“Firehouse Dog” is a mess, but it’s a good-natured mess. It’s about a boy and his dog, and also about firefighters, and so I don’t see how it’s possible not to have warm feelings toward it. Kids? Dogs? Heroes? This movie was custom-made to make my mom cry.
It’s part feel-good family romp, part Hollywood satire, part kids-save-the-day mystery. Like I said, it’s a mess. It has too many dog farts, and by “too many,” I mean “more than zero.” It also has the dog taking a dump in the stew — BUT AT LEAST NO ONE SUBSEQUENTLY EATS THE STEW. That’s a small victory, but nowadays, with family films as poop-centric as they are, you take all the victories you can get.
So yeah, big jumbled mess of a film with way too many things going on, and it’s far too long for a kid flick. And yet I’m sort of casually recommending it, because a) it’s not boring, b) it’s sometimes kind of funny, and c) it’s heartwarming. Too many family films are idiotic and pointless and confuse chaos with comedy. “Firehouse Dog” is calm and assured. It doesn’t dance around like a monkey and honk its big clown nose to try to convince you to like it. It just does its thing, smoothly and somewhat intelligently, and lets you decide.
The boy is 12-year-old Shane (Josh Hutcherson, still in theaters in “Bridge to Terabithia”), the only son of single-dad Connor (Bruce Greenwood), captain at a local firehouse. Shane skips school a lot and doesn’t apply himself to his homework; he’s still reeling over the loss of Uncle Marc, Connor’s brother, who died while fighting a fire a year ago.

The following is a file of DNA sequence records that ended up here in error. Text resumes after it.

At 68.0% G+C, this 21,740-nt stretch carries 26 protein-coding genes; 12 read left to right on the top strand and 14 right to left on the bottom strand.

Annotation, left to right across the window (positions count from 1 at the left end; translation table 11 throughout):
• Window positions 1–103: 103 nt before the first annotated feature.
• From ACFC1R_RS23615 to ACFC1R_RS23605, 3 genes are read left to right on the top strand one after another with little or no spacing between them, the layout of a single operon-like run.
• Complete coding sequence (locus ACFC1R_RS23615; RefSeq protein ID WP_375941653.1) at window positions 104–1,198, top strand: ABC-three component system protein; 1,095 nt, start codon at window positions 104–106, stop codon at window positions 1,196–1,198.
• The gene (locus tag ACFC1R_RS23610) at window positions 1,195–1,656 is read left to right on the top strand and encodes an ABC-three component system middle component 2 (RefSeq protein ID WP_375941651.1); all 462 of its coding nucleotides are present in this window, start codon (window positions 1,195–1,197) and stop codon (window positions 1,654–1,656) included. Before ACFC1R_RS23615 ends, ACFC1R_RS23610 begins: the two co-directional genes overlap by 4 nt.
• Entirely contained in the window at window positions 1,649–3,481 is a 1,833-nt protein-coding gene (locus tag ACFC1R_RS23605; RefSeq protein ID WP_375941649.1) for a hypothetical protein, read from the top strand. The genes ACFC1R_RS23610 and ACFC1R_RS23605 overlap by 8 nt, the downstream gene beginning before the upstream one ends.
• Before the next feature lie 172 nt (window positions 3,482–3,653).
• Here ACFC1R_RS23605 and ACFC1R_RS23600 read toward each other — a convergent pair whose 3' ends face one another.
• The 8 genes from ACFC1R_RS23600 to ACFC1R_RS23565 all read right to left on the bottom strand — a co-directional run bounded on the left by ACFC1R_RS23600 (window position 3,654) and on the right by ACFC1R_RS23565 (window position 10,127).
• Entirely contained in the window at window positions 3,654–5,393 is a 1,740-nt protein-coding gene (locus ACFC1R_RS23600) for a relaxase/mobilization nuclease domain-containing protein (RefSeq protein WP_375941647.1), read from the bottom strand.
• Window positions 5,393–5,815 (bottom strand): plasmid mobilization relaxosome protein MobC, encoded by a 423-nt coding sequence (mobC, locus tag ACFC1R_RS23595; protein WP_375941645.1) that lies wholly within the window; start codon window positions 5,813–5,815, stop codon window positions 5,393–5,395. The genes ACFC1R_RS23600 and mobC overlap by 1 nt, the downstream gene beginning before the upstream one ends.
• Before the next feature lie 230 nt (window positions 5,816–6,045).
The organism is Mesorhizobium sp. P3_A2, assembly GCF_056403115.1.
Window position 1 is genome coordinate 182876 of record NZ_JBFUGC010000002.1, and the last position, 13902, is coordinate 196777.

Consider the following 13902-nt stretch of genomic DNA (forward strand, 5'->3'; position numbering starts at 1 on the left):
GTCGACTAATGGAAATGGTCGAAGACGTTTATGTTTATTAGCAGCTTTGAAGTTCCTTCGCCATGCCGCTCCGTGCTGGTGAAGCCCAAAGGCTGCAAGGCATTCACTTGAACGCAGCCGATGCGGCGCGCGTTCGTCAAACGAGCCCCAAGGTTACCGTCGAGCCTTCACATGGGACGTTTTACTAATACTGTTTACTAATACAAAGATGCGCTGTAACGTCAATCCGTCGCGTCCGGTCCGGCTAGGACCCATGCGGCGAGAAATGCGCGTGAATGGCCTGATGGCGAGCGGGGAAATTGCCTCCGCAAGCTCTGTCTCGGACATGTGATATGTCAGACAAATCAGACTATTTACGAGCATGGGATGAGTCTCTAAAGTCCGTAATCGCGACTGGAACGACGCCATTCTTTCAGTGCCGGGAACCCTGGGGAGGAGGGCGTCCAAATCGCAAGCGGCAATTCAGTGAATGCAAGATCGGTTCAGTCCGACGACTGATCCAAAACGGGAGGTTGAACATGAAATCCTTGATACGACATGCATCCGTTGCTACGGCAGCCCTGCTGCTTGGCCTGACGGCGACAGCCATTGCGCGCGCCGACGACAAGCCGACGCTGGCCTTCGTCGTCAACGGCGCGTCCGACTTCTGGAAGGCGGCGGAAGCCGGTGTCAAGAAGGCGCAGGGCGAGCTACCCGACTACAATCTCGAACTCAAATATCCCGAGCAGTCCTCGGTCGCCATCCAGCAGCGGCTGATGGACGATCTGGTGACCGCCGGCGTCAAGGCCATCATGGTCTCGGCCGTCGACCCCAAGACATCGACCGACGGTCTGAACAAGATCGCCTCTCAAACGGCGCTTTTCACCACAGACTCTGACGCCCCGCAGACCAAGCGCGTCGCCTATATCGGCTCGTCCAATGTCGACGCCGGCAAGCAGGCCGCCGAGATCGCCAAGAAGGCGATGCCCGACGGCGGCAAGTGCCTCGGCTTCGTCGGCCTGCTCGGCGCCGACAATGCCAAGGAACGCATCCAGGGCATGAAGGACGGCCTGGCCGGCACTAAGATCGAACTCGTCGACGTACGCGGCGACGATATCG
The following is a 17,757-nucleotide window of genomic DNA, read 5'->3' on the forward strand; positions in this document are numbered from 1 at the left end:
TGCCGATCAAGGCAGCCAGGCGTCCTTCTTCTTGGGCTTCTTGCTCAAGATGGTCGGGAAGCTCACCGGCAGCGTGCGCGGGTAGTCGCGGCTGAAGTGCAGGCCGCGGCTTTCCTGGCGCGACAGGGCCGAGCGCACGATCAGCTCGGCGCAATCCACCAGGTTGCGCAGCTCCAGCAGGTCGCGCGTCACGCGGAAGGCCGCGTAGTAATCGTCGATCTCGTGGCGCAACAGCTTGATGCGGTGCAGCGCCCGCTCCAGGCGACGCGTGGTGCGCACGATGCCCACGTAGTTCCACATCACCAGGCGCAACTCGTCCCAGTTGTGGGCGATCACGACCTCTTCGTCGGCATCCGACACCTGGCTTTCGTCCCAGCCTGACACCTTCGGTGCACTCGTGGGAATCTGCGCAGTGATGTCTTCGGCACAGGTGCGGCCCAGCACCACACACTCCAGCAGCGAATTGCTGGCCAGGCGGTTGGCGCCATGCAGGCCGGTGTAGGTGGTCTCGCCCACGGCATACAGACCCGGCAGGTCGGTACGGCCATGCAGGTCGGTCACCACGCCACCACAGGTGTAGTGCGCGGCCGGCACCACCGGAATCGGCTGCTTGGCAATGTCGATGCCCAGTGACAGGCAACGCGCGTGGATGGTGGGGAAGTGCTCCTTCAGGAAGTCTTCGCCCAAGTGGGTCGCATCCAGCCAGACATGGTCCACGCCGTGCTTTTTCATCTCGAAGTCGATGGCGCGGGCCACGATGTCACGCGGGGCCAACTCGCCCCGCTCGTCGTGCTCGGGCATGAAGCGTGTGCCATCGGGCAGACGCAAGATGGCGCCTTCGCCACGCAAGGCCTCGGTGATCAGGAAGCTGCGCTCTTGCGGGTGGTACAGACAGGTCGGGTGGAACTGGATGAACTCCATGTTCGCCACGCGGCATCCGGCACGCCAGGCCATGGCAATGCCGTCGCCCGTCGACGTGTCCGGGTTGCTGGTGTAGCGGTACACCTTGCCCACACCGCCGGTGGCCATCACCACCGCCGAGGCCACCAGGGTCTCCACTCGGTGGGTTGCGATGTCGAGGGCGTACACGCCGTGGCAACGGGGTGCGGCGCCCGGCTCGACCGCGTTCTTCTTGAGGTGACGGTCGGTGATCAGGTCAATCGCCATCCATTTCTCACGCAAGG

The dog is named Rexxx, and he was a pampered, superstar Hollywood dog before accidentally winding up in this town after an airplane stunt went awry. He’s wearing a prop nametag that says Dewey, so that’s what Shane calls him. Rexxx was apparently huge in the film industry, having starred in such capers as (bear with me here) “Jurassic Bark” and “The Fast and the Furriest.” He has his own trailer and wears a toupee. He recently had his doggie heart broken by a Dalmatian with hair extensions.
In the tradition of movies about big-city types who get stuck in middle America and wind up loving it, Rexxx/Dewey soon thrives on being a firehouse dog, and proves to be an able helper. Connor’s firehouse, Engine 55, is a squad of happy-go-lucky losers, but Dewey’s cheerful attitude and ship-shape discipline get them motivated to try harder. Shane even starts doing his homework again. The presence of the dog makes everything better, in other words, which doesn’t exactly make sense, logically, but whatever.
Meanwhile, there has been a string of arsons, and you can bet young Shane and Dewey will solve that mystery! (“… If it weren’t for you meddling kids and your pesky dog!”) Also meanwhile, we’re in for heartbreak when Dewey’s real owner shows up. (If Rexxx was such a big movie star, how come no one in town recognizes him when he suddenly appears, or sees the TV news stories about his disappearance?) And even more meanwhile, Shane and Connor need to fix their fractured relationship, and Shane needs to develop a crush on the daughter of a rival firefighter, and they need to prevent the underfunded Engine 55 from being closed down by the city, and whew! I seriously was not kidding when I said this movie is a mess.
The director is Todd Holland, best known for working extensively on “The Larry Sanders Show,” “Malcolm in the Middle” and the much-lamented, canceled-too-soon “Wonderfalls.” Before all that, alas, he directed the film “Krippendorf’s Tribe,” which is one of the worst things I’ve ever seen. That early transgression notwithstanding, he seems to have a knack for amusing, ever-so-sly humor. And while “Firehouse Dog” (with a screenplay by Claire-Dee Lim, Mike Werb, and Michael Colleary) isn’t exactly sophisticated, it’s more than passable as pleasant, likable family fare.
B- (1 hr., 51 min.; )